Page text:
Health minister says Sri Lankans not taking COVID-19 seriously enough

ECONOMYNEXT – The Sri Lankan people don’t appear to be taking the COVID-19 public health crisis seriously enough, Health Minister Pavithra Wanniarchchi said.

“We urge the people to act responsibly,” she told reporters this afternoon, calling for public cooperation in restricting movement in the country as public health officials struggle to contain the novel coronavirus outbreak.

With confirmed COVID-19 cases now totalling 60, Sri Lanka is still hesitant to go for a nationwide lockdown, opting instead to restrict movement through banning certain public gatherings and experimenting with a two-week “work from home” regime.

Wanniarchchi said a full lockdown would adversely affect the economy and “bring everything to a halt.”

“[With the work-from-home experiment] we’re trying to prevent large crowds of people from congregating in places like trains, cities, etc. Unless and until a lockdown is absolutely necessary, we will try to restrict movement as much as possible,” she said.

The health minister made an open appeal to apparel businesses to shut down retail stores where she claimed long lines of consumers have been observed.

“The president is trying to minimise the spread without going for a total lockdown. His chosen method is to rely on the army, and the army has decided to coordinate with the intelligence agencies that help public health officials track down close contacts of confirmed patients,” said Wanniarachchi.

“This is our first step toward containing this. We ask the people to cooperate with us. Everyone has a role to play and act responsibly. Please play your part,” she added.

Earlier today, the government declared a six-day period of working from home for both public and private sectors from March 20 to 27.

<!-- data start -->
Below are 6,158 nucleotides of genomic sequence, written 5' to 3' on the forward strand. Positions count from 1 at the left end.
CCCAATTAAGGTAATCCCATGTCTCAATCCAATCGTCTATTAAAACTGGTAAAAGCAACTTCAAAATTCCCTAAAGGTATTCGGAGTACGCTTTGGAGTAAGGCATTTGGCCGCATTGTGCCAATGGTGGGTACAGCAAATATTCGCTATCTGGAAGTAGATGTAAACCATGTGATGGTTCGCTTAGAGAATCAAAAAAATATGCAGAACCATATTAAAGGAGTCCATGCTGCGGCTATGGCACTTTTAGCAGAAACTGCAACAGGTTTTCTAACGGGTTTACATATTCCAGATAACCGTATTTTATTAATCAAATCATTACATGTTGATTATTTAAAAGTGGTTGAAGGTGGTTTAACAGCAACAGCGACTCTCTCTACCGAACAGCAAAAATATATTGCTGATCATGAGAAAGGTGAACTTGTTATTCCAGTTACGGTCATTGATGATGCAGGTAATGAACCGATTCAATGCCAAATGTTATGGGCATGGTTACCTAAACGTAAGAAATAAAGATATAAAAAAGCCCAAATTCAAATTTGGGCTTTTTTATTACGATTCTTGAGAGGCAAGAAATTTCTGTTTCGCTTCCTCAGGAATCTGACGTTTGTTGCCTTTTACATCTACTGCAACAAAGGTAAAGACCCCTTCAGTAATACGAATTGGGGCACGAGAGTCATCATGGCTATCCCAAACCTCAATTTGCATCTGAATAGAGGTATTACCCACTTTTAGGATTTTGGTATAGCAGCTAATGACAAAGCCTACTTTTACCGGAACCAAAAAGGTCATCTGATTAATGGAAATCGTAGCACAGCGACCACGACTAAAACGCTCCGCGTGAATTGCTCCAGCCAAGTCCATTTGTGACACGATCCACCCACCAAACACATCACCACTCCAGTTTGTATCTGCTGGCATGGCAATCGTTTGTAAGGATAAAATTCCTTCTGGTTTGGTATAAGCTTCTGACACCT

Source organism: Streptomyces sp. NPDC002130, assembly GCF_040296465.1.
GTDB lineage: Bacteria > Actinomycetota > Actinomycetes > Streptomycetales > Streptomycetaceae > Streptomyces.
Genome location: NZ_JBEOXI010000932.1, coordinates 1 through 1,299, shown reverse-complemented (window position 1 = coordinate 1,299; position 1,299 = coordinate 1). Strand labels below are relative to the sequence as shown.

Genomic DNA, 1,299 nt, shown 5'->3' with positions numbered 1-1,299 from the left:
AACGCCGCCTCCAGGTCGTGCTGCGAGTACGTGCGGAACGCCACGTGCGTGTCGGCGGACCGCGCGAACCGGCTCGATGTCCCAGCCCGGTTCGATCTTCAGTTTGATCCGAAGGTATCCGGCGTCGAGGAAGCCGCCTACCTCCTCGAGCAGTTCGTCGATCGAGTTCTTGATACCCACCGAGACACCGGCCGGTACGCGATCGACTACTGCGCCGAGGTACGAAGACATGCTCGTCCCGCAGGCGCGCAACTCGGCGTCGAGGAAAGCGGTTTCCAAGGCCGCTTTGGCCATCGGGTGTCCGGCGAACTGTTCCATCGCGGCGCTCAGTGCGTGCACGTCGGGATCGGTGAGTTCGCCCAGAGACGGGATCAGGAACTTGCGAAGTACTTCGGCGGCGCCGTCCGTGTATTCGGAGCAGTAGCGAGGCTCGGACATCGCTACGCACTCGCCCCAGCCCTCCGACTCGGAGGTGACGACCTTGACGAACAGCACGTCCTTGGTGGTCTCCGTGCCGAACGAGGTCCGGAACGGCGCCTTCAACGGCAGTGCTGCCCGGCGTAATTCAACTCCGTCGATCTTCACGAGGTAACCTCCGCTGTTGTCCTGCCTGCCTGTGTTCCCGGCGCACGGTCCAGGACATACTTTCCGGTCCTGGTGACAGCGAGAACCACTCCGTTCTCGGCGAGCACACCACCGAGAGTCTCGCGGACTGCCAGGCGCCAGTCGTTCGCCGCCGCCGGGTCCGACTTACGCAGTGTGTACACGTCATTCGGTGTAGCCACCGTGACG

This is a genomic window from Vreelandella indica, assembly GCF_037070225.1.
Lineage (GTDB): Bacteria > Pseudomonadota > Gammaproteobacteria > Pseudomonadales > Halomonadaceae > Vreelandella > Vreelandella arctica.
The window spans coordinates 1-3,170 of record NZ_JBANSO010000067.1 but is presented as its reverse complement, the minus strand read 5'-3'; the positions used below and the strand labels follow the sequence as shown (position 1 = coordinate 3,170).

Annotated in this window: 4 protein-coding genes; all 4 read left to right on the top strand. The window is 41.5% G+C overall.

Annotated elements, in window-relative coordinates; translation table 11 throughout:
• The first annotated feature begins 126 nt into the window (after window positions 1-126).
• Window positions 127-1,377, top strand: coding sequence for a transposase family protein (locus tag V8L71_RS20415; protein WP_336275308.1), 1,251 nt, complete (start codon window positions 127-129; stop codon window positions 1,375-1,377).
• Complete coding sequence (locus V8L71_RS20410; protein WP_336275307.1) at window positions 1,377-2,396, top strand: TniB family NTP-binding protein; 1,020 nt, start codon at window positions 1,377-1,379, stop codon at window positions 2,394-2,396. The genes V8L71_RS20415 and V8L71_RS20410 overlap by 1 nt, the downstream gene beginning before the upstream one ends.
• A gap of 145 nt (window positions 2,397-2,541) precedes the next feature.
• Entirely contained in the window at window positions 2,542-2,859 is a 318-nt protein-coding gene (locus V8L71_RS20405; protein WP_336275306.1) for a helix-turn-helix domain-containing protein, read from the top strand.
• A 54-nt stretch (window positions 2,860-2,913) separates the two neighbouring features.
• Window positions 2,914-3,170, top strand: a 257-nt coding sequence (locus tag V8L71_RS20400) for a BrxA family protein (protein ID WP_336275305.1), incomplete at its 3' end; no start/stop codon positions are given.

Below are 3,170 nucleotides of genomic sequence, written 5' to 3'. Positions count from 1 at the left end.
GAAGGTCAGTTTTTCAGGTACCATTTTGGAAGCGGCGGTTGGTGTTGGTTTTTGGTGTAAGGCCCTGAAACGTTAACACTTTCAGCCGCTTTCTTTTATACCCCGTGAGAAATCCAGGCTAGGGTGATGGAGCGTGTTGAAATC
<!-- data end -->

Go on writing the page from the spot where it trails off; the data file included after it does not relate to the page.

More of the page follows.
Asked if the public sector was sufficiently equipped to put this into practice, Director General of Government Information Nalaka Kaluwewa said it is “an experiment of sorts”, with a view to also implementing such practices in the future under ordinary circumstances. He expressed confidence that existing resources can be utilised while experimenting with a work-from-home practice at some levels of the public service.

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“We’re not saying all problems will disappear, but we’re trying to use a minimum number of staff and maintain services while working from home,” said Kaluwewa.

Meanwhile, some events such as weddings are permitted to go on under certain conditions.

Army Commander Lt Gen Shavendra Silva said if it is difficult to postpone a wedding, it can still be held with a limited number of essential participants. Some hotels, he said, have informed the government that if a wedding is postponed, any payments can be reimbursed under the circumstances.

Deputy Inspector General of Police Ajith Rohana concurred.

“Weddings can be held with the advice of the local Public Health Inspector (PHI) with the participation of the couple, registrar, witnesses, one bridesmaid and best man each and the parents,” he said.

However, strict action will be taken against local police officers who allow mass public gatherings to be held. DIG Rohana said he instructed police personnel to visit places of worship and instruct religious leaders to stop holding mass religious events.

“I saw one video of a bicycle race. We will take legal action against local police officers who let these events go ahead,” he said. (Colombo/Mar19/2020)

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